Most of the crowd at the MGM booed in protest at the advantage that Mayweather had taken. Debates raged all over Las Vegas and I suppose throughout the nation. No one, including Ortiz, questioned the legality of Mayweather’s stealthy move. The new champion defended himself saying that he had been fouled and that fighters are endlessly told “protect yourself at all times.”

And so the standard question: What are the best examples of this kind of gamesmanship in other deliberately adversarial contexts like business, politics, law, war, etc.?

UPDATE: there was, not surprisingly, a LOT of chatter about this move by Mayweather. Consider, for example, this piece by a blogging pastor in the Huff Post entitled “Floyd Mayweather, Jr. and the Death of the Gentleman, Sportsmanship, and Class in American Society.”

Unwritten rules in football

Deliberately adversarial institutions are highly regulated, and closely monitored. But for a variety of reasons there can’t be an effective or enforceable rule against every kind of behavior that seems “just wrong.” So there are generally a lot of “unwritten rules” and various written and unwritten “codes of honor” that participants expect each other to adhere to.

Last week the Dallas Cowboys’ quarterback, Tony Romo, took the unusual step of accusing his opponents of violating one of those rules. Here’s a quote from the NFL.com story, “Romo accuses Redskins of cheating on snap count“:

Cowboys quarterback Tony Romo blamed the Washington Redskins for the problems he had fielding snaps from center Phil Costa in Monday night’s sloppy 18-16 Dallas victory. Costa snapped the ball a number of times before the quarterback was ready.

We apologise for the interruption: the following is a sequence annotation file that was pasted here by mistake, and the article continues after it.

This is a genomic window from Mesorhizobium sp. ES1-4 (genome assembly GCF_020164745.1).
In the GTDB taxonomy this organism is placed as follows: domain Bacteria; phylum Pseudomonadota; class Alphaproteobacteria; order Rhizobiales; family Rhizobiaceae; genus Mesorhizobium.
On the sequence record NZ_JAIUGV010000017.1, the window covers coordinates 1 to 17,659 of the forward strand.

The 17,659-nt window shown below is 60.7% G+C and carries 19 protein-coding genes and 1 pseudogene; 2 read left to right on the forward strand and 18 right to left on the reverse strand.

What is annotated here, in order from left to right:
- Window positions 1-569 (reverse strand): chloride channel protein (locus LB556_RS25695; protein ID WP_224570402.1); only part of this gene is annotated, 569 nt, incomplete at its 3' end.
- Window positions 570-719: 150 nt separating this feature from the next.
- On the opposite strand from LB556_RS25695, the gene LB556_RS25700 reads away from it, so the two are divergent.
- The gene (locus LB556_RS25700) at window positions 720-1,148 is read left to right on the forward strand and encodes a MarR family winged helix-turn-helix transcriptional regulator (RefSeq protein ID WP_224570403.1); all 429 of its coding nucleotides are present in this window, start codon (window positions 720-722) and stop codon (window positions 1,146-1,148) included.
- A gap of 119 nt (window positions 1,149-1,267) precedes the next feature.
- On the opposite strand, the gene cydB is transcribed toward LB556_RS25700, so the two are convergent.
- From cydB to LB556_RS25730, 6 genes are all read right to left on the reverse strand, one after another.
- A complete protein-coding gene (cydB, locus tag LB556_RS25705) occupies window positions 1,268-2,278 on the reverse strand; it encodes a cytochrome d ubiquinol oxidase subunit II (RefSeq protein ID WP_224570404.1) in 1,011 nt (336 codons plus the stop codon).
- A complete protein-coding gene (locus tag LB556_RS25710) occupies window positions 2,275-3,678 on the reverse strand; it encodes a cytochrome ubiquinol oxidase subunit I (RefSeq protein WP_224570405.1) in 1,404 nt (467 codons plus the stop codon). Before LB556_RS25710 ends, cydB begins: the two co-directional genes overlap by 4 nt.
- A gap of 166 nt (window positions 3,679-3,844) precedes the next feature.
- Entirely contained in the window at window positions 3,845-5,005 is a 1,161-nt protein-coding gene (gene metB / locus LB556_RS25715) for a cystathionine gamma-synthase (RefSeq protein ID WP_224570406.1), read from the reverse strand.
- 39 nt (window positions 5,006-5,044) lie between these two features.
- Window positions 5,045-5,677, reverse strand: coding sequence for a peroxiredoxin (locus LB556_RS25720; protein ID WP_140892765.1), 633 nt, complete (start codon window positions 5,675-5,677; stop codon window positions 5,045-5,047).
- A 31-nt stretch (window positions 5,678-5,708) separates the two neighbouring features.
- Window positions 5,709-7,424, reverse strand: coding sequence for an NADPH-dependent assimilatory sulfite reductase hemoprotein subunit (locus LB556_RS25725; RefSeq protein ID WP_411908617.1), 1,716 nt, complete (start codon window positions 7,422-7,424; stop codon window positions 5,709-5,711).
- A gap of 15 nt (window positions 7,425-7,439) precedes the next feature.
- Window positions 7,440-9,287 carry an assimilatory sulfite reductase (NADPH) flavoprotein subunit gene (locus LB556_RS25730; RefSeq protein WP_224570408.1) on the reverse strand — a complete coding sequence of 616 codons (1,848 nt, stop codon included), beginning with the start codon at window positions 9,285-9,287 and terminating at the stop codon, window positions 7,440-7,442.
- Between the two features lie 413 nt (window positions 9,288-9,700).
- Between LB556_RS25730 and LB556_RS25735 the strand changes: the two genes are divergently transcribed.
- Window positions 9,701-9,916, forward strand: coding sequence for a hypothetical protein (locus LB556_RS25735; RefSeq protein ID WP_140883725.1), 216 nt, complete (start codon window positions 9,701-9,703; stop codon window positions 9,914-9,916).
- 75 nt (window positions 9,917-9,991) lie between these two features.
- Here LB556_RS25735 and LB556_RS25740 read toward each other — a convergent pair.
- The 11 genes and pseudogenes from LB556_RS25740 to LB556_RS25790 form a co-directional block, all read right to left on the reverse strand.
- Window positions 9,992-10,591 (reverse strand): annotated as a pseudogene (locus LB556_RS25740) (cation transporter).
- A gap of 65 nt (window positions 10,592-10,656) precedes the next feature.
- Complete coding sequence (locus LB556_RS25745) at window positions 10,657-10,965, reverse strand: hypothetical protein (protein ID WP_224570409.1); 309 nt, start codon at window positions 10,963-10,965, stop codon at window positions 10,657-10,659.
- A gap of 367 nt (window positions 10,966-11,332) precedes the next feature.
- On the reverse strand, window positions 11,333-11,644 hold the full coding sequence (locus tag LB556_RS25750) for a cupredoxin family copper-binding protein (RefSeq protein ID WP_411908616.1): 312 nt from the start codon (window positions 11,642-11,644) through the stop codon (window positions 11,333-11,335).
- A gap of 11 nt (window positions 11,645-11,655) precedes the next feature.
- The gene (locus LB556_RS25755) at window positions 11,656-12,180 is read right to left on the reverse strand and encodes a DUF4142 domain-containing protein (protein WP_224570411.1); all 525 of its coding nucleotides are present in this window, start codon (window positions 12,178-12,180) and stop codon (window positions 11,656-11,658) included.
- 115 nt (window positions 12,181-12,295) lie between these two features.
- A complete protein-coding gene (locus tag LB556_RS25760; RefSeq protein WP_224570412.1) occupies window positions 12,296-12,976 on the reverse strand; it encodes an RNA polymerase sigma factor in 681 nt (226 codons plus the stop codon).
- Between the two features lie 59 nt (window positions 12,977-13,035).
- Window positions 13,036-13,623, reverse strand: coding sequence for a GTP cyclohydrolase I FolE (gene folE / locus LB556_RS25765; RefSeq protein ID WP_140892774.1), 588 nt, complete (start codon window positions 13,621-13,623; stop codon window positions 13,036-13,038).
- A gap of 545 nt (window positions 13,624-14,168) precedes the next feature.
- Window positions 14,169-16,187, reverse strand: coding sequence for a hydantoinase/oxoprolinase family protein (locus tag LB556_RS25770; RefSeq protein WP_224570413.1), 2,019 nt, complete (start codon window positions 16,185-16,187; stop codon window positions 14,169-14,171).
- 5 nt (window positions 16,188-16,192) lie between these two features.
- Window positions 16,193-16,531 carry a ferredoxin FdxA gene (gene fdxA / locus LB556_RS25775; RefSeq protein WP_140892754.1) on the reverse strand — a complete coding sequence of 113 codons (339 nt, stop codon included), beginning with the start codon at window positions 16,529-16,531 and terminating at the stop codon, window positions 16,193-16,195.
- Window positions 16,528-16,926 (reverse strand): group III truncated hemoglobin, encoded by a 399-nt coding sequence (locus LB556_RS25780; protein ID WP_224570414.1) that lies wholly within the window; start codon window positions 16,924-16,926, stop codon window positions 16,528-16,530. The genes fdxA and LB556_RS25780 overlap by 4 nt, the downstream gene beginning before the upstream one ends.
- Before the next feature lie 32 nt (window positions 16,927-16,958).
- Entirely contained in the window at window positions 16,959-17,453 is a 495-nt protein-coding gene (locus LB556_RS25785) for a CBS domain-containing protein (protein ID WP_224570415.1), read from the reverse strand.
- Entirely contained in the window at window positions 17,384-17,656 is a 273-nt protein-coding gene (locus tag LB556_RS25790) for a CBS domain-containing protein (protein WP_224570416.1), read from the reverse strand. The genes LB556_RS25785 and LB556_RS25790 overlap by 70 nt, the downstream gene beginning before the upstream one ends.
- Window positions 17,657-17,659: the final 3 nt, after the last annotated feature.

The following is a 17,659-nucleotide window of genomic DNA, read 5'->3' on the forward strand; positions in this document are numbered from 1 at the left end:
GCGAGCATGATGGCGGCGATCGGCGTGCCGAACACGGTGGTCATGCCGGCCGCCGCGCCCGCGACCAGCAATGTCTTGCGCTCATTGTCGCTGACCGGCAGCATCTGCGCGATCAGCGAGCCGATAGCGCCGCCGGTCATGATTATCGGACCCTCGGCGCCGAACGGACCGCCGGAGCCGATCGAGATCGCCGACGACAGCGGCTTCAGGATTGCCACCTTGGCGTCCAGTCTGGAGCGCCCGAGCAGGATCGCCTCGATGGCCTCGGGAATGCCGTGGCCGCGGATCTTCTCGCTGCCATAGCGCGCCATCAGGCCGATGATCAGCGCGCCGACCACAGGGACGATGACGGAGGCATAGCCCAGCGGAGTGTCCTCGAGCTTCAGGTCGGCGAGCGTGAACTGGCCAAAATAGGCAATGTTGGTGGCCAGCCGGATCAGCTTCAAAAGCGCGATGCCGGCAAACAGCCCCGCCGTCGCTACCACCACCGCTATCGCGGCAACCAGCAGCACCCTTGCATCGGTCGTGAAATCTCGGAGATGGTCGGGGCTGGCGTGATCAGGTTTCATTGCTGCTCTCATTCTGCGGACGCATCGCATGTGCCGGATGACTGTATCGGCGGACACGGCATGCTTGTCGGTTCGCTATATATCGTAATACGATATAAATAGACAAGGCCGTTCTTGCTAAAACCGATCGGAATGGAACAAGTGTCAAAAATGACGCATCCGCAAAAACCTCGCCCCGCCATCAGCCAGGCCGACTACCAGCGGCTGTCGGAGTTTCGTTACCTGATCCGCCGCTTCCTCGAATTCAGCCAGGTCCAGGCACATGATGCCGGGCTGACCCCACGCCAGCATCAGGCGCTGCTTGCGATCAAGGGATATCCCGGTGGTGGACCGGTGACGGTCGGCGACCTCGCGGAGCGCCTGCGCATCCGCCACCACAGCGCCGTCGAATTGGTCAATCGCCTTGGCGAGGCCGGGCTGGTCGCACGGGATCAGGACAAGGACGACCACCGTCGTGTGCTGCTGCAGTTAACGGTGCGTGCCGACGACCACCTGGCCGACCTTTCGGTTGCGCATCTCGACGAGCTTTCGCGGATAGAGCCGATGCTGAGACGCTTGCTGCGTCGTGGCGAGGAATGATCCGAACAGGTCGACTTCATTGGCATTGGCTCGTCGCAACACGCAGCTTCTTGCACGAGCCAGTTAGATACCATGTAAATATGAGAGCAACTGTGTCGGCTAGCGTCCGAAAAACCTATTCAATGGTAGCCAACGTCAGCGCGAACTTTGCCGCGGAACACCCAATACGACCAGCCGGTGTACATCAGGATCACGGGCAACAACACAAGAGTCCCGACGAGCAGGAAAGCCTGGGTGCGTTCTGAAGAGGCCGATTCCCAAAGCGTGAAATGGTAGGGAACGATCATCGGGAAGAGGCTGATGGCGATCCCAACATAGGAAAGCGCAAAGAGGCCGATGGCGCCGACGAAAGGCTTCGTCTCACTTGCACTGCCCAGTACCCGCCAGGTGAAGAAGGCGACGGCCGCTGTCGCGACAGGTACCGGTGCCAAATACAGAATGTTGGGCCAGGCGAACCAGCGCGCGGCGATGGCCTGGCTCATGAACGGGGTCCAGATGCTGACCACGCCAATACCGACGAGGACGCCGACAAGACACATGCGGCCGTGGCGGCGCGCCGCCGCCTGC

Romo accused Redskins defenders of yelling out their own snap count, attempting to fool Costa, according to ProFootballTalk.com.

“We’ve got to get the snap thing worked out,” Romo told reporters after the game. “We’ll get that worked out. We’ll tell the league and see if that’s something that can be fixed because you’re not supposed to be able to do that. So we’ll see. But we can’t have that happen. We shouldn’t have been in that situation.”

Now, as it turns out, the NFL does have a rule against this behavior. This shouldn’t be surprising, since the NFL, more than any other major sport, is prepared to try to solve any problem with a new rule and close monitoring. But this is clearly one of those rules that’s difficult to enforce. It relies on players recognizing that this is “not cricket,” as they say.